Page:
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Macedonia Reform Talks Bog Down

Balkans: Structure of police forces and status of Albanian language are key issues. Slav politicians criticize Western mediation role.

July 20, 2001|DAVID HOLLEY | TIMES STAFF WRITER

SKOPJE, Macedonia — Talks aimed at reversing Macedonia's drift toward civil war appeared close to deadlock Thursday over several core issues, including the structure of police forces and whether Albanian should be made an official language.

With Macedonian Slav politicians bitterly criticizing Western mediation efforts, NATO Secretary-General George Robertson and European Union foreign policy chief Javier Solana postponed a scheduled Thursday visit here that diplomats had hoped would help seal a deal.

Prime Minister Ljubco Georgievski charged Wednesday that Western-backed revisions to a proposal for political reforms meant that the document now incorporates 95% of the demands of an ethnic Albanian insurgency launched in February in northwestern Macedonia. Western mediators "are trying to break up the Macedonian state" with a proposal that marks "blatant violation of Macedonia's internal affairs," Georgievski charged.

"I disagree profoundly with this statement of the prime minister, and I think it's a very unfair statement," Solana responded Thursday. "We are trying to help the country with the best of our intentions. We cannot forget, it's a country that wants to be part of European institutions and also part of NATO."

Macedonia's leading ethnic Albanian politician, Arben Xhaferi, head of the Democratic Party of Albanians, on Thursday characterized the situation as "very serious."

"We have already made a compromise by giving up 70% of our demands," Xhaferi said. "I don't think we can give up any more now."

If political leaders can reach agreement on constitutional reforms and other issues, guerrilla leaders will then be asked to agree to a peace deal and disarmament of their forces. The North Atlantic Treaty Organization recently approved a standby plan for deploying 3,000 alliance soldiers to help with that disarmament.

But if no agreement is reached, a truce launched earlier this month could break down, with renewed fighting between rebel and Macedonian security forces.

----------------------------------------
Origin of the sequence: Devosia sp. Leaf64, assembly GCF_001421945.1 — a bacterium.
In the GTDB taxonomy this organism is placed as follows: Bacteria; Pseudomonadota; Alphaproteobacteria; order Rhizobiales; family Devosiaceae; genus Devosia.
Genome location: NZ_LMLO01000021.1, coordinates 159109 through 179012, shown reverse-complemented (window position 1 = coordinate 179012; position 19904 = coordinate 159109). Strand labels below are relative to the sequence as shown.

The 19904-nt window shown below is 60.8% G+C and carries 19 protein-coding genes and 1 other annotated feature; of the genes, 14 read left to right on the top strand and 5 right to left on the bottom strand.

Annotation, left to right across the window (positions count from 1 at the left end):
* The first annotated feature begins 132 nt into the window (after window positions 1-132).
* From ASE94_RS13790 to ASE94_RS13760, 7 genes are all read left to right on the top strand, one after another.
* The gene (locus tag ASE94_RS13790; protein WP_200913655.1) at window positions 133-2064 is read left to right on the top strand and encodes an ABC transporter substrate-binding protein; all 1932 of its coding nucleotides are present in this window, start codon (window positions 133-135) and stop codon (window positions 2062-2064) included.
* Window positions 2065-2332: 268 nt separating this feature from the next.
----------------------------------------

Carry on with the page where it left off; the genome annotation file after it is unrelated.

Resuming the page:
The guerrillas say they are simply fighting for greater ethnic Albanian rights after peaceful political efforts failed to win gains they considered sufficient. Macedonian Slav leaders charge that the rebels seek to split the country.

Ethnic Albanian areas of Macedonia lie in the west and northwest, close to Albania and Kosovo, a province of Serbia, the dominant republic in Yugoslavia. Kosovo, with its mainly ethnic Albanian population, has served as a base for rebels despite growing efforts by NATO-led peacekeepers there to cut off cross-border supply routes.

While details of the negotiations and of revisions to the draft proposal for reforms have not been officially released, one point of dispute is believed to be the degree of decentralization of police power. In general, ethnic Albanians favor more decentralization, so that local governments and police forces in areas where they predominate can reflect their wishes.

But Macedonian Slav politicians stress the importance of a "unitary" state, and fear that decentralized police forces could fall under the control of today's guerrillas.

As for the language issue, Macedonian newspapers have reported that the proposal that so angered Georgievski would make the language of any minority constituting more than 20% of Macedonia's population an official language. Ethnic Albanians make up at least one-quarter of the population, so this is a way to declare Albanian an official language alongside Macedonian.

No other minority in Macedonia composes more than 20% of the population.

Under the proposal, as reported in the Macedonian media, ethnic Albanians would gain the right for all official documents to be issued in Albanian as well as Macedonian. They would have the right to use Albanian in communications with all institutions of the national government, and officials would need to respond in both Albanian and Macedonian. Laws would be published in both languages, and Cabinet ministers could use either language in their work.

President Boris Trajkovski said talks would continue today at the "expert," or technical, level. "It is obvious that the issues, the subjects we need to talk about, will be the use of language, the responsibility of local police and adopting constitutional [revisions]," Trajkovski said.

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